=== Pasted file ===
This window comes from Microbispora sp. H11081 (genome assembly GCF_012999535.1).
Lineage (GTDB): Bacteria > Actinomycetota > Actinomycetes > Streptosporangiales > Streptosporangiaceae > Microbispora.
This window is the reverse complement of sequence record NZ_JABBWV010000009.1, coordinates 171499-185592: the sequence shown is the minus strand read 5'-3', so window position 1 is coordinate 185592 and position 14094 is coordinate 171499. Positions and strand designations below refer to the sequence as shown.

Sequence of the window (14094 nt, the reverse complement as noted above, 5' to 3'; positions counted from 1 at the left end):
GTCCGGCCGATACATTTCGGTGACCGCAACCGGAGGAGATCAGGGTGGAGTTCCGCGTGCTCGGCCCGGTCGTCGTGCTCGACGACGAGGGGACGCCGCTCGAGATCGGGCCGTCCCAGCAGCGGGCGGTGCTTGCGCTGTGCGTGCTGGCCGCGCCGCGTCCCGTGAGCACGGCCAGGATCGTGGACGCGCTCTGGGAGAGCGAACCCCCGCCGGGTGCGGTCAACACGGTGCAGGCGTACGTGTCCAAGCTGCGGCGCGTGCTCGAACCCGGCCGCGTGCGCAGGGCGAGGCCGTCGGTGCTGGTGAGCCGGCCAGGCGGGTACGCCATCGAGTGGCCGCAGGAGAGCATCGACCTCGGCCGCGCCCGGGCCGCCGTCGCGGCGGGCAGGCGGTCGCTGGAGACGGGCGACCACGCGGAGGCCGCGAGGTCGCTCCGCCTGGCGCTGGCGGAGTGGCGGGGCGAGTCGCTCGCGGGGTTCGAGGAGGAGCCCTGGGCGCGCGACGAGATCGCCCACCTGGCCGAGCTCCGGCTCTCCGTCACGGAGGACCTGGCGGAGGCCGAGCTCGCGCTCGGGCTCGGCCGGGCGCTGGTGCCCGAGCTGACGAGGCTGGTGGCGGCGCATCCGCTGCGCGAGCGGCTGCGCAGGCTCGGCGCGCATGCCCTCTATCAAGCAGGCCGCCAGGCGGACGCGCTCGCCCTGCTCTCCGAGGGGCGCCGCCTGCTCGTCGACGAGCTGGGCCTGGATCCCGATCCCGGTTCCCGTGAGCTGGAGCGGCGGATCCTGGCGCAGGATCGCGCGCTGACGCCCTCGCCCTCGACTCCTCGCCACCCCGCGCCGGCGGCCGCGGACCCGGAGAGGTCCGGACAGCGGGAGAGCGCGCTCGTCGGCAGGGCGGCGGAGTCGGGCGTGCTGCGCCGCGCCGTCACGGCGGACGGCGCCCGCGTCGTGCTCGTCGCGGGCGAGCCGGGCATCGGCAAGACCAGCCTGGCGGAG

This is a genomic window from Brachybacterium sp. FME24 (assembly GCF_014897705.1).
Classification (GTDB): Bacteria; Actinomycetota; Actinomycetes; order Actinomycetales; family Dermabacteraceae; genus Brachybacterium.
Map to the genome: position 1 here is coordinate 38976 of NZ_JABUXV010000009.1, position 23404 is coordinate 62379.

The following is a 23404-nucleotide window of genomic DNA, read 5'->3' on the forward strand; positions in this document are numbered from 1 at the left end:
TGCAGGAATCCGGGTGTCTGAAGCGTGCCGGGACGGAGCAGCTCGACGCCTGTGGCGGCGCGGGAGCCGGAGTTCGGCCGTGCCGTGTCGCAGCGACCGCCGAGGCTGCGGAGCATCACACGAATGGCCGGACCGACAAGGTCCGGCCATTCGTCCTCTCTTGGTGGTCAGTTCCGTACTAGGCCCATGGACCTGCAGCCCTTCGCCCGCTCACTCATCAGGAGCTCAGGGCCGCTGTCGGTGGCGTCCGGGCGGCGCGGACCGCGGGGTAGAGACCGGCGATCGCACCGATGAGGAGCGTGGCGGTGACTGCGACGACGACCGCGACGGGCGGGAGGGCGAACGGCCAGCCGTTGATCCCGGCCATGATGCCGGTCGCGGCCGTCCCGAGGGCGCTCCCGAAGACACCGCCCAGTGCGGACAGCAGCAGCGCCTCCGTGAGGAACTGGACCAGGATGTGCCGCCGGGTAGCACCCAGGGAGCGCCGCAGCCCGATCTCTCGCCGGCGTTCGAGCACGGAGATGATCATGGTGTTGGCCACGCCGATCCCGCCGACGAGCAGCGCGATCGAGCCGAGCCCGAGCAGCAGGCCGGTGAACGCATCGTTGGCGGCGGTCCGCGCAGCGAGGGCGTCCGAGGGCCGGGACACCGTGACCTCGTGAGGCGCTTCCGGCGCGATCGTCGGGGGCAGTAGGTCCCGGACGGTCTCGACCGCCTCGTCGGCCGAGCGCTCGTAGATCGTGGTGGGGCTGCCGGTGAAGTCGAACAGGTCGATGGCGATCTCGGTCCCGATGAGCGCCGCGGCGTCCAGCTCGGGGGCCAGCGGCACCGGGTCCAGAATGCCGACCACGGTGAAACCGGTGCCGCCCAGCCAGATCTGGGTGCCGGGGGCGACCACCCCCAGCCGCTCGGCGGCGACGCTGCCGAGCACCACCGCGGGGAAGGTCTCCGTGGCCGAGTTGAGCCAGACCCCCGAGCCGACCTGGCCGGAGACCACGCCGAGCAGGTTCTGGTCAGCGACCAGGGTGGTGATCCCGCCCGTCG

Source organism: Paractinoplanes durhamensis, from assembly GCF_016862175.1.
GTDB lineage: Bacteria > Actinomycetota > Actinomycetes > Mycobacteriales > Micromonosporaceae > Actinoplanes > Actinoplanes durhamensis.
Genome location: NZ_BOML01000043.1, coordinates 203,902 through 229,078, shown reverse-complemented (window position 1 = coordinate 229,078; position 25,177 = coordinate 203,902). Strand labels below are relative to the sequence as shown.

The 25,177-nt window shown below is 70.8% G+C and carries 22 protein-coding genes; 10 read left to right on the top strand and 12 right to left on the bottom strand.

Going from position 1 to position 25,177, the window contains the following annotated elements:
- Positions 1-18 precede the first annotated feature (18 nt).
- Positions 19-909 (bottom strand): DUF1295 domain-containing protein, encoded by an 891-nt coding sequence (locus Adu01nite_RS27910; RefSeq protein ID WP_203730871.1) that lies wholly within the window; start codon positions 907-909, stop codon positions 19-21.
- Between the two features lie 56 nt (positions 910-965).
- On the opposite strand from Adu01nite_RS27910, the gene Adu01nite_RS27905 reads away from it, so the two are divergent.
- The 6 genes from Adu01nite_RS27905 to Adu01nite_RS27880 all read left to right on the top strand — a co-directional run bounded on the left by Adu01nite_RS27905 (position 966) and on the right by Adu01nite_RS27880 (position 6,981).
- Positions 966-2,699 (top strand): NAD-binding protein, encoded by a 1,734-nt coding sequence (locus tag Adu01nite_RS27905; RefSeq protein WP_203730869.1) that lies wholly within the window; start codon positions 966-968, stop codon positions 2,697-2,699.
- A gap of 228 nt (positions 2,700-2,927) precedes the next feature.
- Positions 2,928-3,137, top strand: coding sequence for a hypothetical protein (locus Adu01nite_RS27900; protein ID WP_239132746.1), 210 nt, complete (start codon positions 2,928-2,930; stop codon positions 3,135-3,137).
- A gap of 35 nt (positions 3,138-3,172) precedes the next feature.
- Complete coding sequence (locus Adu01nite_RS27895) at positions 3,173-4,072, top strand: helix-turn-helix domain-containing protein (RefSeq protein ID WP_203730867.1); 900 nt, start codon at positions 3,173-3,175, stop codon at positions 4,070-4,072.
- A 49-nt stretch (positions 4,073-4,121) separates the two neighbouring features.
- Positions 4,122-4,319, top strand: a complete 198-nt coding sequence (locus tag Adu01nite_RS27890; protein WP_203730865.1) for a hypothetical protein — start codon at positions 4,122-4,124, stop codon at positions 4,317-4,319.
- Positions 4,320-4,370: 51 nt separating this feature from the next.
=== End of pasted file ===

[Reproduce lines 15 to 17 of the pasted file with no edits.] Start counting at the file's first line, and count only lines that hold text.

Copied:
Going from position 1 to position 25,177, the window contains the following annotated elements:
- Positions 1-18 precede the first annotated feature (18 nt).
- Positions 19-909 (bottom strand): DUF1295 domain-containing protein, encoded by an 891-nt coding sequence (locus Adu01nite_RS27910; RefSeq protein ID WP_203730871.1) that lies wholly within the window; start codon positions 907-909, stop codon positions 19-21.